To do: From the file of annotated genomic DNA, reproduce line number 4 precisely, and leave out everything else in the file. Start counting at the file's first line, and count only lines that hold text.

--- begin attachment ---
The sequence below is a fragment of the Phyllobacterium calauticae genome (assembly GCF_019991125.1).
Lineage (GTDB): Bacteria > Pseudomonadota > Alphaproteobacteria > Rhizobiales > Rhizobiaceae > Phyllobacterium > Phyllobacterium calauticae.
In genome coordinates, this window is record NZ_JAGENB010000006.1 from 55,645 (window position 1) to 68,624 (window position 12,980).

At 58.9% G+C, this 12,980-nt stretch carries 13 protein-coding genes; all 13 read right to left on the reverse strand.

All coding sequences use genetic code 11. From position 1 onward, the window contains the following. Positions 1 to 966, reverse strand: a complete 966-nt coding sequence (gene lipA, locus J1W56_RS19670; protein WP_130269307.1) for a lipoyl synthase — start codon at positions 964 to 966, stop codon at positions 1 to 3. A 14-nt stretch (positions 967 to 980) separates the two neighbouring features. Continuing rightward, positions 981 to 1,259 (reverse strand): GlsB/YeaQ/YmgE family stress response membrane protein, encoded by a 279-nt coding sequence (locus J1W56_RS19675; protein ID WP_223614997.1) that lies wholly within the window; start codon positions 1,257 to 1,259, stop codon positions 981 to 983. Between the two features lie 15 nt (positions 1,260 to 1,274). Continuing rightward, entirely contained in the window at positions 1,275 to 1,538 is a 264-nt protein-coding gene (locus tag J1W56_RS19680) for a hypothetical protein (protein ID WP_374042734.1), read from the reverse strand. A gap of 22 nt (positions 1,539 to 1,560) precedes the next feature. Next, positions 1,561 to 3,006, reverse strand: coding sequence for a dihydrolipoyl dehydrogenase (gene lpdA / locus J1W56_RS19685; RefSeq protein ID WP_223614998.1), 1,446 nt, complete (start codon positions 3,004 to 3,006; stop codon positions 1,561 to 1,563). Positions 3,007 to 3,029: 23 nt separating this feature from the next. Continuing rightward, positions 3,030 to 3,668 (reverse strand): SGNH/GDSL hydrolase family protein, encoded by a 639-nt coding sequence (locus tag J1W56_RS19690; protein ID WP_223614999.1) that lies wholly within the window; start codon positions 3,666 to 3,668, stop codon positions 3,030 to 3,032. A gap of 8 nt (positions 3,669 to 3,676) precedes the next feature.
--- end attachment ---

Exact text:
At 58.9% G+C, this 12,980-nt stretch carries 13 protein-coding genes; all 13 read right to left on the reverse strand.